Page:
the painter

Written by Nicole Mousicos
Art by Tom Balabaud


i.

I’m dreaming of you, again. 

If only I could paint with my eyes closed, if only I could paint in my dreams. Thrumming a heartbeat with serenity, your form comes at me etched in velvet, blurred at the edges, igniting a wild ecstasy in the veins. I feel I can touch you. Yet, your body dissolves like sand between my fingers. What are you, to live beyond my sight? Your laughter bubbles in my chest, and I wake smiling. I wake alone. 

You sleep peacefully on-one-side. One-arm-tucked-beneath-the-other, one-arm-around-pillow, one-arm-around-me. I doubt you are as deep a sleeper as you think. We often move together, and you smile every time I kiss your forehead. 

The nights are colder. The warping seasons, the sharper cuts to the wind. The bed is colder, I wake alone. 

ii.

This room is boundless in its silence. The easel is turned upward, your beautiful face against the sky. My thighs cramped minutes ago, yet I stay, palette against my right forearm, merciless, at work. The minutes thump against the wooden floor. Time ticks above and the sunlight sears, illuminating the speckles of dust like loose ashes. It is easy to forget that the world exists. I must remind myself of what it was that was here before you. Truthfully, not much. 

iii.

There is your mother, shy of forty, calling me sir, please, my daughter, her portrait. She must think I am a man. There is your father, shy of fifty, clearing his throat, taking my hand lightly. He must think I am a woman. And I see you, flashes of blue and silver, eyes like pale moss. The most beautiful painting I have ever seen. 

And I take their money, breathless, senseless, half-in-love, quarter-mad, one-eighth-too-lucky, one-eighth-too-terrified-to-move. 

iv.

I have learnt very little. I know even less now. I sat in front of the canvas for years and I wore the poor fucker down. You asked, swiftly, about pencils and watercolours, oils and brushes, perspective and easel and canvas. I couldn’t tell you much. I asked you about poetry, and with a grin like dynamite, you simply showed me. 

I remember you, behind the walls of a castle, betwixt a maze. Wonder in your eyes, pulling me at the hand, boundless in ambition. I caught your pale-white and hardened fingers, bejewelled in silver. I remember you in white, teardrops falling from the sky, as it snowed along the markets. You hate the coldness in my hands, I can’t help it. I drew your spine in one sitting, did I ever tell you? I planned our fates along birthmarks and freckles, where you’d drag me from both feet; I coloured your skin in blushes and smeared hot red curses for your lips. I needed your neck, again. I needed to be buried in it. 

In swarms of green, laps of trees and the melodies caught in your throat, I burned you alive. Nothing would ever be good enough, a perfectionist’s curse. At the mercy of the canvas, I remember you, scarred, stammering, speaking-slowly then saying-nothing-at-all, silence. Then, the paintbrush in your hand, urging me to finish.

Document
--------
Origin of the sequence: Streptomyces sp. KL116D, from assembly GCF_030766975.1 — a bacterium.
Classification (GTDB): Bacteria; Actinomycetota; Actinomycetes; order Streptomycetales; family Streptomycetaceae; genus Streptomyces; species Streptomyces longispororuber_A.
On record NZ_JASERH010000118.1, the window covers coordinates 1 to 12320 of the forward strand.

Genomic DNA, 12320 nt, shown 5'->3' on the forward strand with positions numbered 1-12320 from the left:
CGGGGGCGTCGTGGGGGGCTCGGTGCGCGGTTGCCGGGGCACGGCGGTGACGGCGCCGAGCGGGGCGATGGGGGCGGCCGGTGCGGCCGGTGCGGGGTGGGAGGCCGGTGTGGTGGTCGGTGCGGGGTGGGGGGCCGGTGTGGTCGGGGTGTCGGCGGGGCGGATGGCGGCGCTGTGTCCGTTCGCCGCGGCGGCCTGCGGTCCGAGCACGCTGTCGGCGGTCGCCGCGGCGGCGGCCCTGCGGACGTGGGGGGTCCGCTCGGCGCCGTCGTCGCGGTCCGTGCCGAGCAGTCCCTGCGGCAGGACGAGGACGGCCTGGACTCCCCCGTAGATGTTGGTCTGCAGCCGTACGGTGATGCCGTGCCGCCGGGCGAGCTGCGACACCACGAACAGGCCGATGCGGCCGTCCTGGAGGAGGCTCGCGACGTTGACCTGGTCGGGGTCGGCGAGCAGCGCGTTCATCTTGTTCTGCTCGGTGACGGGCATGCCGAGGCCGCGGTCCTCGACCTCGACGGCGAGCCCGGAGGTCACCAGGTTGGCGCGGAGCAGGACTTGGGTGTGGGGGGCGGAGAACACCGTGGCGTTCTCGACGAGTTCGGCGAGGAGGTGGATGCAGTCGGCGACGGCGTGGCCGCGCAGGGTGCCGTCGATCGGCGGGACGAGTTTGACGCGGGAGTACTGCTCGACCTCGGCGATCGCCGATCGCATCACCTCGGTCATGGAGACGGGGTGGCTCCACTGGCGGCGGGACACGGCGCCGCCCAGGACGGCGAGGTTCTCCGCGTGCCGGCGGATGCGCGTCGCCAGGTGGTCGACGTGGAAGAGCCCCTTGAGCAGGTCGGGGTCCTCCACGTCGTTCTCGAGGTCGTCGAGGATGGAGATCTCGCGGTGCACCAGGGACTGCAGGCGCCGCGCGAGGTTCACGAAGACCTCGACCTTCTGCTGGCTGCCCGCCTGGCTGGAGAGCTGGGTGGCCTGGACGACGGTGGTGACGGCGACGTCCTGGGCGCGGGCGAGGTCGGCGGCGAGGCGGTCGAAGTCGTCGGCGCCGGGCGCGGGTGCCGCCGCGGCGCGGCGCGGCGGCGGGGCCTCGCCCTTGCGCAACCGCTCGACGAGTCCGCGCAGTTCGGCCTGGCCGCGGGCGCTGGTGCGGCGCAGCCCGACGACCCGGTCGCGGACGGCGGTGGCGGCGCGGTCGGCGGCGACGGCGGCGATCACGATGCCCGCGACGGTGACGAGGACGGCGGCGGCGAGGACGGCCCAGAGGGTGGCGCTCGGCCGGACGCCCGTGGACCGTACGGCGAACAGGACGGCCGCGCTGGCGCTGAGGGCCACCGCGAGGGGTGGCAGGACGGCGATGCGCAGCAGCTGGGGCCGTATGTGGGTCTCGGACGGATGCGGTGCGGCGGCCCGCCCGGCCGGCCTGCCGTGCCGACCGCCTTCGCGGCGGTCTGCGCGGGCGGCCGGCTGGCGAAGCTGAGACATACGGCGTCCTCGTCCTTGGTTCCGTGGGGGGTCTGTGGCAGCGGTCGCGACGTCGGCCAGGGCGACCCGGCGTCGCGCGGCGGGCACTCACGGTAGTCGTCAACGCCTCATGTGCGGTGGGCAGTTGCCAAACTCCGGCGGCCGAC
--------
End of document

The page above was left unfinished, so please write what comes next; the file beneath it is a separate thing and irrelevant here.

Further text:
v.

I wake, alone. The distance between us is palpable. I wake up soaked in your colours. I don’t paint. I have to paint, to paint, to remember. Choked on sobs, forced eyelids open, I’m dreaming of you, again. 

The American Tourist

Written by Winona Wardell
Art by Winona Wardell


I am embarrassed to be an American tourist. I do not want to be seen as similar to the representation of the United States. The representation that caused an Austrian boy to ask me “Have you ever been to a gun wedding in Las Vegas?” I looked at him, waiting for him to laugh. “I saw it on YouTube!” I try to not shrink into the wall behind me. 

Assimilating to the culture of the place that I am in has always been important to me. Standing out as the person with too many bags, a camera around their neck, and a fanny pack around their waist has always embarrassed me. This meant that when I traveled to Italy this summer I worried about my image immensely. I even started wearing dresses, more makeup, tanning, and walking faster. The things I see the graceful Italian women do. Although some things feel impossible, how can someone wear pants in 100 degree heat? It feels like an elite club and I am desperately trying to get in. I want to feel like I belong in a place that everyone admires on postcards, that contains both architecture wonders, and geographical beauties. A place filled with deeply rooted traditions dating back to the medieval period, and world class food. Yet somehow I always seem to stick out. 

In the beginning of my trip, fitting into Italian culture felt like a test, and as a person who can’t say no, I was up for the challenge. But as the trip progressed I was tired of feeling like I was being judged all the time, and the worst part was that I knew no one was judging me. The Italians didn’t care about some American girl, when I was one in millions. So I gave up on “the Italian look” and I carried around the camera I had bought just for this trip, and more importantly, I wore shorts. I learned that cultures are different and that’s part of the appeal to travel. I don’t have to become like another culture to appreciate and respect it.

Two Leave, One Stays

Written by Winona Wardwell
Art by Alleksana


The first leaves quietly. She departs in the humid summer heat, equal parts excited to begin a new adventure and terrified to leave an old one. I oversleep and almost miss our goodbye. She knocks on my door and I let her in, still in my pajamas. I set out her favorite pastries all cut in half, the ones from the overpriced store down the street. “You didn’t have to,” she says with a smile on her face. I just smile in return. I rub my eyes, and wish I was not so tired. I ask about her packing, I make fun of her for packing too much. She hands me a hat of hers that I have always loved, a strange parting gift. I want to explain to her how much I will miss her, or how secretly I am mad that she is leaving me behind, but I don’t say it. That has never been our kind of friendship. We don’t know how to say goodbye, we settle for an awkward hug, our arms hang loosely around eachothers’ abdomen, we were never the type to hug. “See you in a year,” I say. She nods, her face unreadable. The day she leaves is bright, a few clouds in the sky, a good beach day. I wish I had invited her to the beach just one more time. Instead, I watch her walk down my driveway, like I have watched her do hundreds of times before and I know a year is a short time in comparison to a life but for some reason it feels like we are saying goodbye forever.